The viscometer is nearing full completion! YAY! To mark this occasion to mark the end of a long two years, I am placing a small gallery of the almost finished product. The only thing missing is the outside cover which consists of a 4″ od aluminum tube. Also, the springs I’ve ordered have also not arrived as yet, however, for now, the elastics will suffice. Here are some of the features and facts:
Can be used in-lab or in-process
Selectable RPM with a tight tolerance on RPM +/-0.5RPM
User calibration routines. This allows the end user to calibrate with 3 fluids of known viscosity
16 key keypad, used for calibration and settings, also for running special tests
Can be used as a laboratory gel-timer
Can be used for custom tests besides stormer viscometry
Low power consumption <100ma or <2.4W
RS-485 Serial output
Control electronics have complete galvanic isolation
24VDC supply required
repeatability (requires further testing) +/- 1.5%
Modbus protocol (not yet implemented)
Here’s the Gallery!
Yes, a few too many pictures, oh well.
This thing took me quite a while and what I learned from it was immeasurable. Thankfully now that everything works as expected I can focus on my other projects without having this thing hanging over my head. Here’s to completion!
As an aside, here’s an interesting document on viscosity. here
Well, I recently recieved my boards back from ap circuits in Calgary and I’m pleased with the result. I kind of fucked up by ordering 4 of the same board and not 2 of the control board and 2 power boards. Oh well! I can use the current boards for the new ones. Anyways, here are some images of the board.
After being apprised of an issue with heat transfer through PCB traces, being the stubborn idiot I am, I had to try and solve the problem. The issue is with a particular PCB that has a cutout section with a thermistor placed in a partially isolated section within the enclosure, unfortunately the traces themselves are serving as a heat transfer conduit especially so since copper is a particularly good conductor of heat.
After thinking about it for a while I came up with a couple of ideas like calibrating the calculated output to accommodate for the temperature discrepancy, however that probably wouldn’t work without a second thermistor closer to the heat source, accounting for the difference. Another idea I had was to use an infrared thermopile but they’re kind of large and expensive and would require a heat channel mounted above it to prevent measuring the temperature of the case.
After thinking for a while about it, the simplest answer I could come up with would be a heatsink to mitigate the heat transferred to the thermistor. While it is theoretically impossible to totally remove all heat difference, I believe that a large portion of the heat transfer can be eliminated. So I wanted to see if heatsinks actually help equalize heat much at all so I devised a bit of a rough experiment.
I decided the quickest way to test this would be with materials I already had. I have a selection of thermistors so I used a glass axial thermistor.
The thermistor used is a glass 10kOhm NTC Thermistor in series with a 1k resistor in order to detect current/divide voltage. With the setup above, the voltage detected from GND to the divider is 438mv. the temperature in my basement is pretty steady since the furnace isn’t running. So now I attach the leads.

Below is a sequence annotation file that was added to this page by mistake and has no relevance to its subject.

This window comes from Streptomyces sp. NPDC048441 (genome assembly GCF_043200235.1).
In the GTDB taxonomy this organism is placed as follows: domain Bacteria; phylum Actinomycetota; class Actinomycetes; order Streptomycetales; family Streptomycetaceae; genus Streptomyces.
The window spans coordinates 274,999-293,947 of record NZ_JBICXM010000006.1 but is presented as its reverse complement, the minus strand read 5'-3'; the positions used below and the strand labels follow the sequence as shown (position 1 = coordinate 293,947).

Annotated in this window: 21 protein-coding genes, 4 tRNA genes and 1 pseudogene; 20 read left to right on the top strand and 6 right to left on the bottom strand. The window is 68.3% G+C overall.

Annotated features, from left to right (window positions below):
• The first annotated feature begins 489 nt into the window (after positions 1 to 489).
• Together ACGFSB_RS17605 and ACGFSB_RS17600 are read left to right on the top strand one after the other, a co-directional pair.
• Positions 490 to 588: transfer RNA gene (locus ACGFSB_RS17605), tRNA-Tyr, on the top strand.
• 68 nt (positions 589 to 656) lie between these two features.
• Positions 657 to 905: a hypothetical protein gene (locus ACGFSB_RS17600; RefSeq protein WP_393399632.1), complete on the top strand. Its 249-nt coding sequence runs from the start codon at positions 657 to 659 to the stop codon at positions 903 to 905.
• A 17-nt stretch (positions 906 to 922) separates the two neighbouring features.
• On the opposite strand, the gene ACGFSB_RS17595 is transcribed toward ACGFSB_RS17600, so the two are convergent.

I used Teflon coated wire to prevent conduction between the two sides and used my soldering iron as a heat source since it’s temperature controlled. I let the heat soak up through the lines for 10 minutes to ensure that the heat stabilizes at the thermistor. I also performed a test with the soldering iron closer to the sensor.
Finally, I decided to place a heatsink on the line. I was going to solder aluminum shims to the leads in order to provide for heat sink. That turned out to be difficult at best, so I used coiled up copper wire and soldered it to the leads. I performed the same two tests with the position of the soldering iron. Anyways, here are the results of the test.
No leads, ambient
With Leads, ambient
Pressing thumb on thermistor ~33.1c
Heat with long leads, No sink
Heat with short leads, No sink
Heat w/ long leads, w/ sink
Heat w/ short leads, w/ sink
It should be said that this test is far from perfect and doesn’t prove anything quantitatively with any real degree of accuracy, however I wanted to see how effective even a rudimentary heat sink would be in a situation like this. It should be noted that while thermistors are inherently non-linear, we have voltage drops of 43% and 34% with the short and long leads respectively. I simply thought it was an interesting experiment. I have a few ideas on how to sink the heat or account for it but I think the heatsink is the easiest plan.
Here’s a beautifully rendered image of the idea to reduce thermal linkage between the PCB and the thermistor ;).
If there were a heatsink over the exposed traces and the traces made as long as possible, it should be possible to bring the traces fairly close to ambient. Like the experiment showed, even a rough heatsink was able to reduce the heat going to the thermistor by a substantial degree.
This post is simply to show how neat the FDM process is. FDM stands for Fused Deposition Modeling and is a neat tool for prototyping plastic parts. I was able to see the results of FDM after a customer had one of my models done with the process, he was nice enough to let me take some pics of it 🙂 . Frankly I think this kind of prototyping opens up a wide variety of interesting possibilities in terms of being able to develop plastic enclosures and various other mechanical projects.
Here are some images:
This is a very interesting process, hopefully I can make use of it in the future.